From Longman Dictionary of Contemporary Englishallyal‧ly1 /ˈælaɪ $ ˈælaɪ, əˈlaɪ/ ●○○ noun (plural allies) [countable] 1 PGa country that agrees to help or support another country in a war a meeting of the European allies2 → the Allies3 SUPPORT A TEAM OR PLAYERsomeone who helps and supports you when other people are trying to oppose you Ridley was one of the Queen’s closest allies. a staunch ally (=very close ally) of President Soares a network of political allies She knew she had found an ally in Ted.4 something that helps you succeed in a difficult situation Exercise is an important ally in your campaign to lose weight.
Examples from the Corpusally• Third World industry could also become an ally in promoting efficient technology.• If they are burned they can not regenerate, so fire is the greatest ally of the Troll fighter.• Korzhakov and his allies may have the resources to disrupt the peace, and with it the election, if they choose.• Sigibert retaliated by calling in his allies from across the Rhine.• At first glance, the antagonists look a lot like allies.• The auto industry has many allies in Congress.• They therefore proved natural allies in her assault upon the seat of consensus in Whitehall.• By the end of World War I, however, she faced a widening split with her radical allies.• This book therefore sets out to win over a much wider audience to the beauty and importance of ferns and their allies.political allies• The two have been close ideological and political allies since they served together in the House.• There was little support for Archer from his former political allies.• But the discrediting of his political allies leaves Mr Berlusconi vulnerable.allyal‧ly2 /əˈlaɪ $ əˈlaɪ, ˈælaɪ/ verb (allied, allying) UNITE[transitive always +adv/preposition] to help and support other people or countries, especially in a war or disagreementally yourself to/with somebody Some of the northern cities allied themselves with the emperor. → allied→ See Verb table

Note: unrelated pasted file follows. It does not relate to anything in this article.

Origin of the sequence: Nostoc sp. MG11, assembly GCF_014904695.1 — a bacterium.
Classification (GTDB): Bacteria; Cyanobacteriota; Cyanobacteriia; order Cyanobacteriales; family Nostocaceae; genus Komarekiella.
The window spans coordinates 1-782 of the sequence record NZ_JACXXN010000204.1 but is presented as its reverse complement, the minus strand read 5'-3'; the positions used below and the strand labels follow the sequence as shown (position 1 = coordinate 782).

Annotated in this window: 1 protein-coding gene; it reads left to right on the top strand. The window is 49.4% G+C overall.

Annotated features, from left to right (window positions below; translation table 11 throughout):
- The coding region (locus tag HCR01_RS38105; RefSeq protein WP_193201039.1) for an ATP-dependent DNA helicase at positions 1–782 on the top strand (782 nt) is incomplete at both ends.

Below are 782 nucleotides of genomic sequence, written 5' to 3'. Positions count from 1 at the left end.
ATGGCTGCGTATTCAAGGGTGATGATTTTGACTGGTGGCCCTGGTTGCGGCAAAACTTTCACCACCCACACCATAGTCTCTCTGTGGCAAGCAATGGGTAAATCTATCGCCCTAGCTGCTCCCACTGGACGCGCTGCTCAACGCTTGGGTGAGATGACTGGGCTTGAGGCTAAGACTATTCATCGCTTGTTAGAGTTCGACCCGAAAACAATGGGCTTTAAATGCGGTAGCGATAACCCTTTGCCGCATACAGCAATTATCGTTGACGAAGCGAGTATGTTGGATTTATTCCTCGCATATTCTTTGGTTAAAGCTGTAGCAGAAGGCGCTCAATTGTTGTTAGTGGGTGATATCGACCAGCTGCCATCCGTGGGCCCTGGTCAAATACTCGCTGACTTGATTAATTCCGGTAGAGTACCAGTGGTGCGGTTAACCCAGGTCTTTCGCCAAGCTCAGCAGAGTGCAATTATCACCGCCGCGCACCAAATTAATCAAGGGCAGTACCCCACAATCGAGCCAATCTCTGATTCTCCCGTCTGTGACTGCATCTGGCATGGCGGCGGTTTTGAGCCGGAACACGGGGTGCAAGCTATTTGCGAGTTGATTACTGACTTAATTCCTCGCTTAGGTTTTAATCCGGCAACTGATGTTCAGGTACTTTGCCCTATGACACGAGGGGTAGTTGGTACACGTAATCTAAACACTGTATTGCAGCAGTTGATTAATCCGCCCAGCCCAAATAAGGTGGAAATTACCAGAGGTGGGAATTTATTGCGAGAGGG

Examples from the Corpusally• Willa remains, in my memory, my dearest ally.• It extended its powers over smaller towns and communes, such as Nonantola, and allied itself with others.• At that time the country was partitioned among wartime allied powers.• The prince then moved to Poitiers and allied with his uncle Childebert against his father.• Any decision in favour of change has to be allied with the ability and the confidence to change.ally yourself to/with somebody• There was no resistance from government forces, most of whom had already allied themselves with Masud.• Some commentators speculate he also could ally himself with maverick retired Gen.• It allies itself with no political party, no outside cause.• It extended its powers over smaller towns and communes, such as Nonantola, and allied itself with others.• She allies herself with Sarah, and rejects the men, who instantly close ranks against her.• At one time, Evers allied himself with the most liberal of liberal Democrats.• Some priests and nuns openly allied themselves with the rebels.• But some priests and nuns openly allied themselves with the rebels.• He would do anything, I think, to harm Arthur, even ally himself with the Saxons.Origin ally2 (1300-1400) Old French alier, from Latin alligare, from ad- “to” + ligare “to tie”